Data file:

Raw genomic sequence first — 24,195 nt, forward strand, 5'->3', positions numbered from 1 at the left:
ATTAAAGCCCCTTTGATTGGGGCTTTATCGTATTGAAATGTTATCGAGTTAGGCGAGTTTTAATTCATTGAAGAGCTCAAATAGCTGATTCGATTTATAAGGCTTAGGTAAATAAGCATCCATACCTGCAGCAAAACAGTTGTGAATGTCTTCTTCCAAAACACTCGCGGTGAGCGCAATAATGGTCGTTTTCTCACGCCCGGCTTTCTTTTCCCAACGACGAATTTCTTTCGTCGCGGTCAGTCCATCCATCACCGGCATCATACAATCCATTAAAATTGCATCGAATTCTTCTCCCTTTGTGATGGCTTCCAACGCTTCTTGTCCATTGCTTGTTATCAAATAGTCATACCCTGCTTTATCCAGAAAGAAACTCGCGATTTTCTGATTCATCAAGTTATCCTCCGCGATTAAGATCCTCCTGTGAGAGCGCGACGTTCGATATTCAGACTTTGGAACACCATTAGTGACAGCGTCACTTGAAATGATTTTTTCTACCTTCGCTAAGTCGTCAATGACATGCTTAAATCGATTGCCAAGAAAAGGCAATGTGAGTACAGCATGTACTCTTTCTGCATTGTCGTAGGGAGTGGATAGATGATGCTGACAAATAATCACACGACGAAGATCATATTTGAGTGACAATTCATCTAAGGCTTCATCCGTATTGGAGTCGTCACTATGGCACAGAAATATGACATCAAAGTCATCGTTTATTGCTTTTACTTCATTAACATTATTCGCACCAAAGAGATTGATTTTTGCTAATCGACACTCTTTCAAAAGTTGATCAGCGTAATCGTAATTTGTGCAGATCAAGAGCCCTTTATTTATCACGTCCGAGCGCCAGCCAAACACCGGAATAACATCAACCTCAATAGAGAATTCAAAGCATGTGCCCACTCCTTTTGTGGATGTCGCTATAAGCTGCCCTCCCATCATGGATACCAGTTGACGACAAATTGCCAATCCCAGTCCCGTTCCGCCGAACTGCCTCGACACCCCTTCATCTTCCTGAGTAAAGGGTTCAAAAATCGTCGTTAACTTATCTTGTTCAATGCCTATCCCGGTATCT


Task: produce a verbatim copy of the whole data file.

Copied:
Raw genomic sequence first — 24,195 nt, forward strand, 5'->3', positions numbered from 1 at the left:
ATTAAAGCCCCTTTGATTGGGGCTTTATCGTATTGAAATGTTATCGAGTTAGGCGAGTTTTAATTCATTGAAGAGCTCAAATAGCTGATTCGATTTATAAGGCTTAGGTAAATAAGCATCCATACCTGCAGCAAAACAGTTGTGAATGTCTTCTTCCAAAACACTCGCGGTGAGCGCAATAATGGTCGTTTTCTCACGCCCGGCTTTCTTTTCCCAACGACGAATTTCTTTCGTCGCGGTCAGTCCATCCATCACCGGCATCATACAATCCATTAAAATTGCATCGAATTCTTCTCCCTTTGTGATGGCTTCCAACGCTTCTTGTCCATTGCTTGTTATCAAATAGTCATACCCTGCTTTATCCAGAAAGAAACTCGCGATTTTCTGATTCATCAAGTTATCCTCCGCGATTAAGATCCTCCTGTGAGAGCGCGACGTTCGATATTCAGACTTTGGAACACCATTAGTGACAGCGTCACTTGAAATGATTTTTTCTACCTTCGCTAAGTCGTCAATGACATGCTTAAATCGATTGCCAAGAAAAGGCAATGTGAGTACAGCATGTACTCTTTCTGCATTGTCGTAGGGAGTGGATAGATGATGCTGACAAATAATCACACGACGAAGATCATATTTGAGTGACAATTCATCTAAGGCTTCATCCGTATTGGAGTCGTCACTATGGCACAGAAATATGACATCAAAGTCATCGTTTATTGCTTTTACTTCATTAACATTATTCGCACCAAAGAGATTGATTTTTGCTAATCGACACTCTTTCAAAAGTTGATCAGCGTAATCGTAATTTGTGCAGATCAAGAGCCCTTTATTTATCACGTCCGAGCGCCAGCCAAACACCGGAATAACATCAACCTCAATAGAGAATTCAAAGCATGTGCCCACTCCTTTTGTGGATGTCGCTATAAGCTGCCCTCCCATCATGGATACCAGTTGACGACAAATTGCCAATCCCAGTCCCGTTCCGCCGAACTGCCTCGACACCCCTTCATCTTCCTGAGTAAAGGGTTCAAAAATCGTCGTTAACTTATCTTGTTCAATGCCTATCCCGGTATCT